That blindness is evident in Paul Ryan’s latest budget plan. As Chris Edwards and Tad DeHaven observed earlier this week, Ryan is willing to reduce spending on many domestic programs, but he could have gone much further on the grounds that the federal government does many things that are more appropriately handled by state or local governments or, even better, by the private sector.

Ryan makes an exception for the Pentagon, allowing its budget to grow on top of the massive increases from the past decade. Ryan and others contend that national defense is a core function of government, and therefore should not be treated equally with spending on other programs that are not.

I agree: The Constitution clearly stipulates that the federal government should provide for the “common defence.” It makes no mention of subsidizing mortgages, Amtrak, or sugar. But I anxiously await Rep. Ryan’s explanation for why American taxpayers should be expected to subsidize social welfare spending in other countries. By relieving other governments from their solemn obligation to provide for the common defense of their citizens, we have allowed and encouraged them to divert their resources elsewhere.

That realization is dawning on a growing number of Americans, and they aren’t happy about it. In a just-published book, The People’s Money: How Voters Will Balance the Budget and Eliminate the Federal Debt , pollster Scott Rasmussen explains the looming gap between voters and the Political Class. Rasmussen will be at Cato next week to talk about his book, and I’ll be writing more about his findings in the future. In the meantime, I’ll leave you with just three poll findings that should trouble Republicans who believe Paul Ryan’s approach to military spending is a political winner.

  • 82 percent believe economic challenges are a bigger concern than military ones.
  • Only 35 percent of voters would leave DoD spending off the table in the search for savings.
  • 79 percent of voters think we spend too much defending others. A mere 4 percent think we don’t spend enough.

Paul Ryan’s Budget: It’s Still Big Government

Chris Edwards provided an ample overview of Rep. Paul Ryan’s (R-WI) budget proposal, so I won’t rehash the numbers. Instead, I’ll just add a few comments.

Democrats and the left will squeal that Paul Ryan’s budget proposal is a massive threat to the poor, the sick, the elderly, etc, etc. It’s baloney, but a part of me thinks that he might deserve it. Why? Because the excessive rhetoric employed by the left to criticize lower spending levels for domestic welfare programs isn’t much different than the excessive rhetoric Ryan uses to argue against sequestration-induced reductions in military spending. For instance, Ryan speaks of the “devastation to America’s national security” that sequestration would allegedly cause. (See Christopher Preble’s The Pentagon Budget: Myth vs. Reality).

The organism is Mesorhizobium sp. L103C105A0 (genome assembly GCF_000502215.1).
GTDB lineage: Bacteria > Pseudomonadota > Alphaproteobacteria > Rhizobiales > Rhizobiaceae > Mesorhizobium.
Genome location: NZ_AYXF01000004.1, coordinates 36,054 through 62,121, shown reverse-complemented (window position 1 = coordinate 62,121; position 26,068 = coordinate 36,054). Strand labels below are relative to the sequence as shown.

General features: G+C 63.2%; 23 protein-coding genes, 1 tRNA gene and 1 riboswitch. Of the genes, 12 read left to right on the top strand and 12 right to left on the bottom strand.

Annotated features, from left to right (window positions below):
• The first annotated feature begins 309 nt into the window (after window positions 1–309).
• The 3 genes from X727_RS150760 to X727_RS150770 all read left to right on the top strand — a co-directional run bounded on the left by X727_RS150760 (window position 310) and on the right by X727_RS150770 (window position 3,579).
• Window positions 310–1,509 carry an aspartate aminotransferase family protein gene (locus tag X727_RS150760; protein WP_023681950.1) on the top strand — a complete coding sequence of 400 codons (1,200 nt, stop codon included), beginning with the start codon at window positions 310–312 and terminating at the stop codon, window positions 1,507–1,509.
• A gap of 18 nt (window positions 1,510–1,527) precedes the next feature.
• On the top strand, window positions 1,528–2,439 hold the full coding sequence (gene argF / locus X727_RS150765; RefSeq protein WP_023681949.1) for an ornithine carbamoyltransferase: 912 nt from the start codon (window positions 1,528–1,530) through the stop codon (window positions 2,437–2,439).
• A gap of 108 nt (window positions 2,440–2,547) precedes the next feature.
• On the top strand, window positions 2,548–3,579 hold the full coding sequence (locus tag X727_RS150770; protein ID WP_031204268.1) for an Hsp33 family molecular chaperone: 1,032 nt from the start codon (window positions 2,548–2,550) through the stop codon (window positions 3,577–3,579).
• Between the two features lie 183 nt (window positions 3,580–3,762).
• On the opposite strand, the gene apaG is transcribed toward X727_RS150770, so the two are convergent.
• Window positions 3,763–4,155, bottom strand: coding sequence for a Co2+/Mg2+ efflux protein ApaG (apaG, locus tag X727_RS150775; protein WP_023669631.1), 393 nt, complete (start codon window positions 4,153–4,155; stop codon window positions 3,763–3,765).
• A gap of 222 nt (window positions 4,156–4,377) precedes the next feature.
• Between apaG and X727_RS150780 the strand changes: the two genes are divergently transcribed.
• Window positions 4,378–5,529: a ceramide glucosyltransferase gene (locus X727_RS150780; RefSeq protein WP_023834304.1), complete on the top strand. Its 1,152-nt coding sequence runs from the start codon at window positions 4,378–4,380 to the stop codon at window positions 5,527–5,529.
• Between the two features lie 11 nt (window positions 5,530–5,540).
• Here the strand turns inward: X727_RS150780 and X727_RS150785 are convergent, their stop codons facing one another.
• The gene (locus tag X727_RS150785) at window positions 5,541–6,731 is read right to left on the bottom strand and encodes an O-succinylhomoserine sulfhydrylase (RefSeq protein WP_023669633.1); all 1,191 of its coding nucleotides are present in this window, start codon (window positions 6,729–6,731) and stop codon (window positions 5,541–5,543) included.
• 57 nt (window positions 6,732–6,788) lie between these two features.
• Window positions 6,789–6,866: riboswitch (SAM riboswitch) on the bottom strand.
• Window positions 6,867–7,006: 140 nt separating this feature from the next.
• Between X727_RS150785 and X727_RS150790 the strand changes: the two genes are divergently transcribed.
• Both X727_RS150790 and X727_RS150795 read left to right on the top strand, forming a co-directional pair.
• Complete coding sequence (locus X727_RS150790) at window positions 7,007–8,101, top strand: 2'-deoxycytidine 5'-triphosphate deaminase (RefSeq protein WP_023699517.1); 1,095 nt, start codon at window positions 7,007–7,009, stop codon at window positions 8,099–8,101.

Now I’m sure that I’ll receive emails admonishing me for failing to recognize that the Constitution explicitly gives the federal government the responsibility to defend the nation while the constitutionality of domestic welfare programs isn’t quite so clear. Okay, but what are Ryan’s views on the constitutionality of domestic welfare programs?

At the outset of Ryan’s introduction to his plan, he quotes James Madison and says that the Founders designed a “Constitution of enumerated powers, giving the federal government broad authority over only those matters that must have a single national response, while sharply restricting its authority to intrude on those spheres of activity better left to the states and the people.” That’s nice, but then he proceeds to make statements like this:

But when government mismanagement and political cowardice turn this element of the social contract into an empty promise, seniors are threatened with denied access to care and the next generation is threatened with a debt that destroys its hard earned prosperity. Both consequences would violate President Lyndon B. Johnson’s pledge upon signing the Medicare law: ‘No longer will older Americans be denied the healing miracle of modern medicine…No longer will young families see their own incomes, and their own hopes, eaten away simply because they are carrying out their deep moral obligations to their parents, and to their uncles, and their aunts.’ To fulfill Johnson’s pledge in the 21st century, America’s generations-old health and retirement security programs must be saved and strengthened.

Social contract? Well, so much for those enumerated limits on federal power.

Ryan’s “Statement of Constitutional and Legal Authority” only cites Congress’s general power to tax and spend. Based on the contents of his proposal, which would do little to rein in the federal government’s scope, one could conclude that Ryan’s view of federal power is almost as expansive as that of his Democratic colleagues. Yes, Ryan would reduce the size of government by reducing federal spending as a percentage of GDP. But as I often point out, promises to reduce spending in the future don’t mean a lot when you have a federal government that has the ability to spend money on pretty much any activity that it wants. And under Ryan’s plan, the federal government would be able to continue spending money on pretty much any activity that it wants.